• Legislative authorization: NorthSTAR is a pilot program implemented under the direction of HHSC as a carve-out from the STAR program in an effort to increase access and utilization of behavioral health care by Medicaid recipients. The partnering agencies, TXMHMR and TCADA, are authorized to carry out this program under the Texas Government Code. The Texas Health and Human Services Commission is the single state Medicaid agency. The federal Health Care Financing Administration has approved Texas' request for a Medicaid managed care waiver for this project.

2. Current Delivery System:

  • Describe:
    All behavioral health services are delivered through two behavioral health organizations (BHOs). The BHOs are also obligated to provide medical transportation for enrollees and to conduct outreach. Client Medicaid eligibility is determined based on information obtained by a DHS eligibility worker, using the SAVERR system, just as in the regular STAR program, which provides the physical health Medicaid managed care for the same service delivery area as NorthSTAR and serves the rest of the state.

    For non-Medicaid persons needing to access NorthSTAR services, clinical need establishes eligibility, after a financial assessment determines they are below 200% of the current FPL.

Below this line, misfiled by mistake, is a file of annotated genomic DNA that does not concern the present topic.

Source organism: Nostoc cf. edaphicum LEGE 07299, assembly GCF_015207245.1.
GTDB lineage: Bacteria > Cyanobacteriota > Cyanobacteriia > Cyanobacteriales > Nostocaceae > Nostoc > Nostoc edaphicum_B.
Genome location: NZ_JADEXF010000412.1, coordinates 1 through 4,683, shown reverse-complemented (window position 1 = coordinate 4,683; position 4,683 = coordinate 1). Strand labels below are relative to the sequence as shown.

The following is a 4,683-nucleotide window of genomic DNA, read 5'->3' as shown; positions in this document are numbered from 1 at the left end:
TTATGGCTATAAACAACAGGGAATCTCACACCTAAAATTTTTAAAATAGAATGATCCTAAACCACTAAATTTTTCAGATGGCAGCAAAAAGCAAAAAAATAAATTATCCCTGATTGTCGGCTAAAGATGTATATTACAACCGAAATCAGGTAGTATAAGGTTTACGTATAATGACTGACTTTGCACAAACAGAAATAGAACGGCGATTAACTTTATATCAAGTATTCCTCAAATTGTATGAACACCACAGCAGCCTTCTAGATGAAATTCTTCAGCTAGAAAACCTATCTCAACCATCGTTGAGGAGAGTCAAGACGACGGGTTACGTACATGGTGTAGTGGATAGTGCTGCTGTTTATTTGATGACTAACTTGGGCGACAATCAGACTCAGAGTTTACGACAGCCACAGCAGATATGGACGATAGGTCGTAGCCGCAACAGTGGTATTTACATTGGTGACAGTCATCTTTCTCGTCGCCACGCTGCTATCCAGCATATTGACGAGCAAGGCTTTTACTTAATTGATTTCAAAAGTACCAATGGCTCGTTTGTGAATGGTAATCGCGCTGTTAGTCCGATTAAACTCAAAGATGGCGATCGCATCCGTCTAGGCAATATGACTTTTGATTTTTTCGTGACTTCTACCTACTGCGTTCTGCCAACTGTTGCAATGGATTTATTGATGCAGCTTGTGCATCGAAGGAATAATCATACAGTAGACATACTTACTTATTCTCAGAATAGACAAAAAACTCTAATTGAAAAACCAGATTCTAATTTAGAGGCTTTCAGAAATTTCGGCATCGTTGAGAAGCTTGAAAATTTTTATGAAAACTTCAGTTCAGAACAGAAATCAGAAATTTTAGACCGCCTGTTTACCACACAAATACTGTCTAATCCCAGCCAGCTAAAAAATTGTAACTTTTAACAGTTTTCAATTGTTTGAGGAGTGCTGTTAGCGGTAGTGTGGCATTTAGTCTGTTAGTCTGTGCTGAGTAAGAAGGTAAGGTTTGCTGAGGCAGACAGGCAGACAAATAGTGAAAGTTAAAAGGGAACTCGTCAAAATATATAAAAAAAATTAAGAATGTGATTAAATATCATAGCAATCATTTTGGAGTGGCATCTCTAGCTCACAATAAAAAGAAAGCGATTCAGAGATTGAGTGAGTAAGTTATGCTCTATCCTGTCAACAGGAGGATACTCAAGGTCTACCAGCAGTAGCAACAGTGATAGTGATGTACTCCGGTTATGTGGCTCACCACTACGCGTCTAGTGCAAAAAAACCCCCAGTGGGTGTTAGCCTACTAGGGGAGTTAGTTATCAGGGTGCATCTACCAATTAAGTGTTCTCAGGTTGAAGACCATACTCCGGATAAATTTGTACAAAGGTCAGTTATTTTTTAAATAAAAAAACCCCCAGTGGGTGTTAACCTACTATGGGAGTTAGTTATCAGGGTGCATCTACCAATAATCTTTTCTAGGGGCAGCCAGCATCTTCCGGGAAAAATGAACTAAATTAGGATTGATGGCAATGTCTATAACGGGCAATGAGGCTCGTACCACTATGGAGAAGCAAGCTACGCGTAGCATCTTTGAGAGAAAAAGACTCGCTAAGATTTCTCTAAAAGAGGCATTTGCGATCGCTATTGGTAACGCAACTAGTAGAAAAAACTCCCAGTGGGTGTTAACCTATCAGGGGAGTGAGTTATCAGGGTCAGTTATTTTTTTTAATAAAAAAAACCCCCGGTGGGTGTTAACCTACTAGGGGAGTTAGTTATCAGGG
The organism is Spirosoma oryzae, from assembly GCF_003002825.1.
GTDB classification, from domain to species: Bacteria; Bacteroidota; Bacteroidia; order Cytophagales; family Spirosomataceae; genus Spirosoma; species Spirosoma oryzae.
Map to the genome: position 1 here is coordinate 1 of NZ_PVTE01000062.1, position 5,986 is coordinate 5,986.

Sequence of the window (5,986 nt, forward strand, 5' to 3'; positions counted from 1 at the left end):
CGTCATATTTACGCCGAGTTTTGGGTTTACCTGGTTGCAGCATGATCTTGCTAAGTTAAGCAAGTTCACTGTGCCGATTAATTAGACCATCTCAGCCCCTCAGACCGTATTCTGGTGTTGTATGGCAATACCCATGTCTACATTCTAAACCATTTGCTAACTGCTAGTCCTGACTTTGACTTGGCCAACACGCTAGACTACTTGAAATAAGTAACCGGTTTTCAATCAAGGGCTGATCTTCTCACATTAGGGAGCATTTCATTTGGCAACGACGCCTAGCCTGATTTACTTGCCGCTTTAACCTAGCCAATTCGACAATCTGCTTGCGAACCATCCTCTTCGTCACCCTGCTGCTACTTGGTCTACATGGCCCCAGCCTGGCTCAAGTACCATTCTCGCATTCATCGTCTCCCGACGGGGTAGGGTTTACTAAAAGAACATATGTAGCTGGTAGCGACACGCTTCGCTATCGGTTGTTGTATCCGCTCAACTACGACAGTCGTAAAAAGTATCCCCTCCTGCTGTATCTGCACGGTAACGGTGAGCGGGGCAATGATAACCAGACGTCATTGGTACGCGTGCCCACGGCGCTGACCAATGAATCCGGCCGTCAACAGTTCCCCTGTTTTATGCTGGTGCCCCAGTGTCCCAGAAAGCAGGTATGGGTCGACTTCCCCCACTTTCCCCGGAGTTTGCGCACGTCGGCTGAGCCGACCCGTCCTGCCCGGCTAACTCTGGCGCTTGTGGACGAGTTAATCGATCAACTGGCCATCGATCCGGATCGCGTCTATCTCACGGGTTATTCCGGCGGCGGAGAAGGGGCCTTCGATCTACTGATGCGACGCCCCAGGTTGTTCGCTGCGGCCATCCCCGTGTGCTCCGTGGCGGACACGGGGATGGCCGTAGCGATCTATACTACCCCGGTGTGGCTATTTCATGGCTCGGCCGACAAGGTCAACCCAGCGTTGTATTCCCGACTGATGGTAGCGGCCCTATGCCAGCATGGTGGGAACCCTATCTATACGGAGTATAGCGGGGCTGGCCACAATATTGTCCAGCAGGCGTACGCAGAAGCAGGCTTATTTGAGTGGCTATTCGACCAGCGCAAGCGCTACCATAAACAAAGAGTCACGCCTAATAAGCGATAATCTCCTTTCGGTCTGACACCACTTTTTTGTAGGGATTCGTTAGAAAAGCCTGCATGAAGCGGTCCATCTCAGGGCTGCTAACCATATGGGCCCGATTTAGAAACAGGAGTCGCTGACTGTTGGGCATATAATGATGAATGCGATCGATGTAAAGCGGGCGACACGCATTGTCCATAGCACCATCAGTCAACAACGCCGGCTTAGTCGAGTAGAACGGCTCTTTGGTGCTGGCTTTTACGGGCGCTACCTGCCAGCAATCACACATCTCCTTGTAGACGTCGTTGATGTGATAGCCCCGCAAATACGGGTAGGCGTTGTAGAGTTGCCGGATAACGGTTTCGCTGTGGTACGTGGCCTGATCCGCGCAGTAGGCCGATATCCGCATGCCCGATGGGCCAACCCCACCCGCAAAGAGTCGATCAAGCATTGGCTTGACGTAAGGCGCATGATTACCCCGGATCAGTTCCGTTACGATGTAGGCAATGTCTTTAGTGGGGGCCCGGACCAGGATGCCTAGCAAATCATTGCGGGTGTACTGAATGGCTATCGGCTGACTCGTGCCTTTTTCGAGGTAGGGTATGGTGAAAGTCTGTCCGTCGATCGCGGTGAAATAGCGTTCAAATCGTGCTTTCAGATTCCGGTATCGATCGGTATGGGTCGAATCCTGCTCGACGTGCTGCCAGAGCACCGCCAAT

The BHOs receive a per member per month (PMPM) premium each month for enrolled members in their plans. The PMPM is a combination of the funding streams. However, Medicaid dollars cannot be spent on non-Medicaid clients. The BHOs process and pay claims received from providers and in turn send encounters of paid and denied claims to the TXMHMR NorthSTAR operational system.

  • Pros:
    • Increased access to care for consumers of services.
    • Increased coordination of care
    • Improvement in the quality of care
  • Cons:
    • Providers are very resistant to managed care in general - too much control, high admin costs, low reimbursement rates, difficulties in getting claims paid.
    • Perception of admin dollars moved to the BHO
    • Providers do not particularly like the NorthSTAR project and the changes they have experienced as a result of implementation.
    • There are some issues around eligibility determination. DHS controls the SAVERR system, and they are the only ones who can update the system.
    • It sometimes takes as much as 7 months to accurately get eligibility changes into the system.
  • Technical infrastructure:
    • Uses existing DHS, TDH (NHIC), automated systems for eligibility determination, claims, and payments.
    • The BHO's must maintain records in a fashion that can link electronically to these systems.

3. Identify Current or Planned EBT/ESD Initiatives:

None planned.

4. Issues to consider related to an EBT/ESD System: